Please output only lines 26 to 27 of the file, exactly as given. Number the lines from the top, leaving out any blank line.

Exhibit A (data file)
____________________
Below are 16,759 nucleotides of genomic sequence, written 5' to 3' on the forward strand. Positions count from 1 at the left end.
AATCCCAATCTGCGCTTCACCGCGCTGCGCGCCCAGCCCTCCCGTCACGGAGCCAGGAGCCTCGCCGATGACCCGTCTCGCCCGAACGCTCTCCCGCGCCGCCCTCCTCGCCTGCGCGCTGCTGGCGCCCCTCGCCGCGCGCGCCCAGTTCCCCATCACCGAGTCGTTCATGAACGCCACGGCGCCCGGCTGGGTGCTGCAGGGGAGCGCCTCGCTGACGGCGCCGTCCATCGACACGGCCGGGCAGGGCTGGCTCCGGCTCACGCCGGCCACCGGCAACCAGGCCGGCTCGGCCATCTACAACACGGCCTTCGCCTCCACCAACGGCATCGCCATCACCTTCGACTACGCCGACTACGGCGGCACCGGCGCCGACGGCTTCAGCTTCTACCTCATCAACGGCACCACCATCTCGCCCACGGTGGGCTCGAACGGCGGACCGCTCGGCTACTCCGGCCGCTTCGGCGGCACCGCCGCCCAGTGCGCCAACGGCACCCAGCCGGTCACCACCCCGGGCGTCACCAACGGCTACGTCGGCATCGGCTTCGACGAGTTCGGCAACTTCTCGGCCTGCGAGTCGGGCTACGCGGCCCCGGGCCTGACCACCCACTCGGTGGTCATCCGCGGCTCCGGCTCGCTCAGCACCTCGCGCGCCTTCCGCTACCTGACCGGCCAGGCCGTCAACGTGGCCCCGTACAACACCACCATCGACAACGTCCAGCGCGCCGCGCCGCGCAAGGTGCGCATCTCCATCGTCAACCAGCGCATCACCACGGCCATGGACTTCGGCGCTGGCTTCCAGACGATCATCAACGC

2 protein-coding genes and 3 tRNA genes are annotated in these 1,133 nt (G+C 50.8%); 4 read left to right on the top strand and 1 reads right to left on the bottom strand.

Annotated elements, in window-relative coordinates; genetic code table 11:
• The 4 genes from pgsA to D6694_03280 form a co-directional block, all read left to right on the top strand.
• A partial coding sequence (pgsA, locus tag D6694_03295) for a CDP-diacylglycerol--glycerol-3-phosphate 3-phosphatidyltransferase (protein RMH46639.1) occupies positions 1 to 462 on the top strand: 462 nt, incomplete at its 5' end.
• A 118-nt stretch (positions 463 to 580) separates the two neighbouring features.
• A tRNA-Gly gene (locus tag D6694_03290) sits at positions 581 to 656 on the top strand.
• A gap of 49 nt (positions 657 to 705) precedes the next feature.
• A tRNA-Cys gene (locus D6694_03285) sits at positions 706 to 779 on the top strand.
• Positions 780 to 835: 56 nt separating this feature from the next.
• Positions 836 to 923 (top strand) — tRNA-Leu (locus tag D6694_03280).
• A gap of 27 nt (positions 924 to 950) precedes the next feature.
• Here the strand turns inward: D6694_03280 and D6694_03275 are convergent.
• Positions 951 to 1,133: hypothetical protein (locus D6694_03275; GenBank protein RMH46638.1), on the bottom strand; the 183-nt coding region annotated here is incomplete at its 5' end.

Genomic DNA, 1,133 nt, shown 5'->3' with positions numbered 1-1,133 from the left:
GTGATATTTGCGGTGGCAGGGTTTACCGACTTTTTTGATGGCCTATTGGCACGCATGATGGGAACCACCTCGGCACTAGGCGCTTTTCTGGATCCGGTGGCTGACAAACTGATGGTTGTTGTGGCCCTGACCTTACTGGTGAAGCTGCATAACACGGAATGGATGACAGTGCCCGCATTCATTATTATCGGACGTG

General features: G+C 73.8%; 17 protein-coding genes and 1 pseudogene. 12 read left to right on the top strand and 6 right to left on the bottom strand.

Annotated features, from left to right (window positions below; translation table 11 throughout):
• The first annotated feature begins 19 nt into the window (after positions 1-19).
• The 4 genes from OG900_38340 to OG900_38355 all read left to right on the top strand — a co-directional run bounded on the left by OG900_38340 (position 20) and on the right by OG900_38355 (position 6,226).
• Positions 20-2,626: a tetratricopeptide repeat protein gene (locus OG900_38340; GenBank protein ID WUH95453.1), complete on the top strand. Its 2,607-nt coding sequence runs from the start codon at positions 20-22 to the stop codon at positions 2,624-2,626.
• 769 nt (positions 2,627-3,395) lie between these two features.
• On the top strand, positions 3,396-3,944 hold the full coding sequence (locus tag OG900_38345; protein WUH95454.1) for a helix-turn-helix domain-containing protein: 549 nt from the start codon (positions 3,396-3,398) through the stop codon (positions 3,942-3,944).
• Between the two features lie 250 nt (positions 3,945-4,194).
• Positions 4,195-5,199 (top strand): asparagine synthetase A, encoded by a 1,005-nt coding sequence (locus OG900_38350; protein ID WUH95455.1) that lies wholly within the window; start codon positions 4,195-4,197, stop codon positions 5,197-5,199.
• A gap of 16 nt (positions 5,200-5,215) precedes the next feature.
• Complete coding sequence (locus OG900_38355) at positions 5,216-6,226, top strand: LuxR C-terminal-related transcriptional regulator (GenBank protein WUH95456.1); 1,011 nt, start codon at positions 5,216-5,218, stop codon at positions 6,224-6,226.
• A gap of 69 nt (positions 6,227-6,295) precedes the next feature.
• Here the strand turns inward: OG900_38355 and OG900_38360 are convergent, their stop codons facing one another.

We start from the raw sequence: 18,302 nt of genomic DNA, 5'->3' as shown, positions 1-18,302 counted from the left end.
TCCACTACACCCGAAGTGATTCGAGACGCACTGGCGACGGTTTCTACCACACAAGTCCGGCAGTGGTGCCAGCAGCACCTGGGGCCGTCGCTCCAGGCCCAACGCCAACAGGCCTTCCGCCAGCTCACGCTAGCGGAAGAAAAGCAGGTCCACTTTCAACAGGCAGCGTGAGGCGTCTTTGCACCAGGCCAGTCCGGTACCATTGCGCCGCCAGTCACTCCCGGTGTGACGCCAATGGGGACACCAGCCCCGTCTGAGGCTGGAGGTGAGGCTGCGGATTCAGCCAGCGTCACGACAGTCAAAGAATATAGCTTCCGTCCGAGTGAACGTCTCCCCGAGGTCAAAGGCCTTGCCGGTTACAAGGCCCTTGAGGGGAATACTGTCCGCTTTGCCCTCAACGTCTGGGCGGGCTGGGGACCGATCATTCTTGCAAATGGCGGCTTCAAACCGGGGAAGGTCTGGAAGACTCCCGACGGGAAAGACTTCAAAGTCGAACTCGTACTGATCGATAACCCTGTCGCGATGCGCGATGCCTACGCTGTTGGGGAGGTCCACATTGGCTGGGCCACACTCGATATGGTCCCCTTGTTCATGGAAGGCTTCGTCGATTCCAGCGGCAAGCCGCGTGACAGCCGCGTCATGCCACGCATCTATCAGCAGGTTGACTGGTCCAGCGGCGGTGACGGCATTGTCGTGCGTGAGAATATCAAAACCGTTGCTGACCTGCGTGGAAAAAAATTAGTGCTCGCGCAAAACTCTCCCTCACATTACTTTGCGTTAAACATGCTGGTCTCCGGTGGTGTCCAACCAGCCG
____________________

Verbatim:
• Positions 4,195-5,199 (top strand): asparagine synthetase A, encoded by a 1,005-nt coding sequence (locus OG900_38350; protein ID WUH95455.1) that lies wholly within the window; start codon positions 4,195-4,197, stop codon positions 5,197-5,199.
• A gap of 16 nt (positions 5,200-5,215) precedes the next feature.